Last week I was at the second annual RefoRC (Reformation Research Consortium) conference hosted by the theology faculty at the University of Oslo. Tarald Rasmussen of Oslo gave a plenary, “The Uses of Comparative Methods in Reformation History,” which argued persuasively for historical approaches that are not limited to merely national interests, particularly defined in terms of contemporary national identity. The test case he focused on was that of early modern Scandanavia, and Rasmussen showed the benefits of more regional rather than nationalist perspectives.
One of the challenges, of course, is to find support for such research agendas when national or state agencies are the primary source of funding. But Rasmussen also made clear that there are analogous intellectual topographies to those we usually think of mapping, like national boundaries and geographical features. We run into ideological understandings of history that are anachronistic in a similar way, looking for the history of a particular idea or construction that is uniquely contemporary, and did not exist in the same way in the past.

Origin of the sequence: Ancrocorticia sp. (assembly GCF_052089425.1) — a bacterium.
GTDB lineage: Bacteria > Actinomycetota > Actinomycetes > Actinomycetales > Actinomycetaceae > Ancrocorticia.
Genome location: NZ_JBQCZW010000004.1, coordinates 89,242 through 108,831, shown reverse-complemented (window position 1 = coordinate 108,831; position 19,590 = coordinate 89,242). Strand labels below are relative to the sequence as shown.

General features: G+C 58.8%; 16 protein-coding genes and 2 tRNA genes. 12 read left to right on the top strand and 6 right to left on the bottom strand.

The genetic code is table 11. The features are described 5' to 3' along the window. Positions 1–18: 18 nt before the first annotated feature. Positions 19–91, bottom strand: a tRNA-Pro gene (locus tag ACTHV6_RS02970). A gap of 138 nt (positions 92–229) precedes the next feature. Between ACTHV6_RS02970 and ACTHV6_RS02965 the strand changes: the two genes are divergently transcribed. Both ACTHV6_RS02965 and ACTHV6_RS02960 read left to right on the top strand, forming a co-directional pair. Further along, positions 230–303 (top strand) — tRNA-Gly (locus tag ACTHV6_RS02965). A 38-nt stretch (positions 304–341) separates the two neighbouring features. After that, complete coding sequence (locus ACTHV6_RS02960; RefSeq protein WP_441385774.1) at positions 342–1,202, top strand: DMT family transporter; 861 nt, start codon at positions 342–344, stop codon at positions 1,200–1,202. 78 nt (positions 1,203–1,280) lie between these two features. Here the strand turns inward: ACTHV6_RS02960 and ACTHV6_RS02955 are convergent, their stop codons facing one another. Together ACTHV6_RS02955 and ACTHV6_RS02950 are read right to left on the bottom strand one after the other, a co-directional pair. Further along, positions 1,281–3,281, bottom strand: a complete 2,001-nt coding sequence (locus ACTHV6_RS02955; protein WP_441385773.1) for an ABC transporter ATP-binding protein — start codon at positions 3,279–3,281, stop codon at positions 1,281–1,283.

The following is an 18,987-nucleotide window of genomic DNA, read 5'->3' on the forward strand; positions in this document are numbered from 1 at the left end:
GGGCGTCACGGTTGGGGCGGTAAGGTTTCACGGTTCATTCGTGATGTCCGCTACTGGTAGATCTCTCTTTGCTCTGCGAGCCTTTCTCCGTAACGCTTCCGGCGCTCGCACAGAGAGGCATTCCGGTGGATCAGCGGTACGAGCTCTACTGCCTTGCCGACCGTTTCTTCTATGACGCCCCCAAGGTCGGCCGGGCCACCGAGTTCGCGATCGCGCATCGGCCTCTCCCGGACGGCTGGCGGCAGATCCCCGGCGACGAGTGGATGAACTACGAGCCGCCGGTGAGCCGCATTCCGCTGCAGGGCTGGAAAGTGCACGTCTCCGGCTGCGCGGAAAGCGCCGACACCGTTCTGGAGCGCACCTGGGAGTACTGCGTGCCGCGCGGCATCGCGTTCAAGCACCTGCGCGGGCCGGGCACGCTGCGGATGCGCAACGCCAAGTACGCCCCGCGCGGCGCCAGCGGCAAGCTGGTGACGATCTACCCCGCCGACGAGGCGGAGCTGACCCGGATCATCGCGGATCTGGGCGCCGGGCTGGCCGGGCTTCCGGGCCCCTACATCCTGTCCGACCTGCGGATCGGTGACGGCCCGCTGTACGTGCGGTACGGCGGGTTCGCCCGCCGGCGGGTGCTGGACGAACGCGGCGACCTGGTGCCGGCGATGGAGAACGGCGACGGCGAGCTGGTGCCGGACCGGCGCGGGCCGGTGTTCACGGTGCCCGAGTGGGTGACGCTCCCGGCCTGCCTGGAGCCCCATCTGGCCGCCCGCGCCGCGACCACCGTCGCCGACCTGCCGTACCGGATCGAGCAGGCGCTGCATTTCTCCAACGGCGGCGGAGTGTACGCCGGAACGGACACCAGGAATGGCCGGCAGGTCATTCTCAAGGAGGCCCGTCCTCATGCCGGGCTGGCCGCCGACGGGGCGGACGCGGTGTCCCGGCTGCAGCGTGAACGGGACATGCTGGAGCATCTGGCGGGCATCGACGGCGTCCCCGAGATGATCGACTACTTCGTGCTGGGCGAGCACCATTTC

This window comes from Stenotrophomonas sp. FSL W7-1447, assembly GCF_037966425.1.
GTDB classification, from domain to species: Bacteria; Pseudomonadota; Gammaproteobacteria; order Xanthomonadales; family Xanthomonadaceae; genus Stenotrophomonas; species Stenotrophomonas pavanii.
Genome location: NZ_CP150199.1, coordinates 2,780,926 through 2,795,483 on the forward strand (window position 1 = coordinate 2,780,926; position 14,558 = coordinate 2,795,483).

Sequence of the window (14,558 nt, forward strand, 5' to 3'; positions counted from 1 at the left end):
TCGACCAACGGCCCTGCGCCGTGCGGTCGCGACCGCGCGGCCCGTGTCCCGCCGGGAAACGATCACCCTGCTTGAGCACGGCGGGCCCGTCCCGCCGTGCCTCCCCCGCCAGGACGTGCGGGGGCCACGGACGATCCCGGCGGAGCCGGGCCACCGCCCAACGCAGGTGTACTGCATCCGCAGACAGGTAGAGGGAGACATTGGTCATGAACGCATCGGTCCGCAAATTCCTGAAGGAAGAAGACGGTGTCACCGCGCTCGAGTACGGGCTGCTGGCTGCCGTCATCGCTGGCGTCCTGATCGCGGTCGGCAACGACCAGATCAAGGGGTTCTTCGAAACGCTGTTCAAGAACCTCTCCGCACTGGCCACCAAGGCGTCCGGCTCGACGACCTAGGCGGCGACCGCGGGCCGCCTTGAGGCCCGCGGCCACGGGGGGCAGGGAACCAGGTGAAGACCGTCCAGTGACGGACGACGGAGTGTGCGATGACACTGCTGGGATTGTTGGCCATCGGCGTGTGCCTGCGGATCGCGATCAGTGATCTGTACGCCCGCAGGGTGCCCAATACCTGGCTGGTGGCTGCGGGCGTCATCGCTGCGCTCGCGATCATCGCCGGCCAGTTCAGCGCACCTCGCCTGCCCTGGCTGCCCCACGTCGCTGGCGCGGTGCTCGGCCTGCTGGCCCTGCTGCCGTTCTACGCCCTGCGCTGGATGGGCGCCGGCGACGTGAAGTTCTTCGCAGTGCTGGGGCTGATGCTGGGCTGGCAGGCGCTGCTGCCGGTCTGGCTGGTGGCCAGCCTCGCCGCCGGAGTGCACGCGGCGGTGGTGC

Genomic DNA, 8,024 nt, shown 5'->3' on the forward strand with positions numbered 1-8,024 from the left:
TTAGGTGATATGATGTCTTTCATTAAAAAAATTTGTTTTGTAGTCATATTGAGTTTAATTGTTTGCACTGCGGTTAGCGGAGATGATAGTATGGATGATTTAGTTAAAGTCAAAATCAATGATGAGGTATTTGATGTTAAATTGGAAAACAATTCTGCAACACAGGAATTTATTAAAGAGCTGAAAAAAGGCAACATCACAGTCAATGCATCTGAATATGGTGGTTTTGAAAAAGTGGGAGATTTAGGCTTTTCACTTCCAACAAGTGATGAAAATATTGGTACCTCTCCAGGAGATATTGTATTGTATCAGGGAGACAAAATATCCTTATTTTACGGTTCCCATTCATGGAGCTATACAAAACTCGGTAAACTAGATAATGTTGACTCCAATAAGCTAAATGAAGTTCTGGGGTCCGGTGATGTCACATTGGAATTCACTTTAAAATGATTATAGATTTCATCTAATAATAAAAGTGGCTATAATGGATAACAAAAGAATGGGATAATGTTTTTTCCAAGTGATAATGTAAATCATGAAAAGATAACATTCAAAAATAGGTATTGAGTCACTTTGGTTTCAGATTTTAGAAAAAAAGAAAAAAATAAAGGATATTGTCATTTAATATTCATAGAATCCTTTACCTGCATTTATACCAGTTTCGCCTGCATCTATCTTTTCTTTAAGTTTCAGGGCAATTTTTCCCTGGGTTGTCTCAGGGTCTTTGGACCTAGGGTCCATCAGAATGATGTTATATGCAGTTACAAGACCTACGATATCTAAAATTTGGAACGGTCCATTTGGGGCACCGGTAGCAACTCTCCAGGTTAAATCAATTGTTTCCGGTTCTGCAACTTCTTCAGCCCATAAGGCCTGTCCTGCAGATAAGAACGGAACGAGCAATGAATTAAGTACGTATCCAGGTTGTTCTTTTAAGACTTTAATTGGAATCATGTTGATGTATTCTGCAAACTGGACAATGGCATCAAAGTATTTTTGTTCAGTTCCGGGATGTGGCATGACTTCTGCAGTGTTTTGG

Some natural questions follow: what “nations” are missing from our maps today (mental and otherwise) that were there in the sixteenth and seventeenth centuries? Just how different might a more accurate intellectual as well as spatial topography of the early modern period look?
In some ways these are impossible questions. How can you know what you don’t know? But the basic methodological point is valuable, and a first step toward reorienting and recontextualizing such historical study: the way things are now are not the way they always were, and the way people think today are not the way they always thought. This is in part what John Thompson is pointing to when he discusses reading Scripture “with the dead” as a way of eliciting this cognitive dissonance. He hopes that “reading old commentaries will also evoke the strangeness of the past, even the Christian past…. We should hope to find writers in the past who argue with us, and with all our contemporaries.”
Take a look at the following and think about the implications of some of these considerations as you see nations, empires, and city-states pop in and out of existence between 1000 AD and 2003 AD.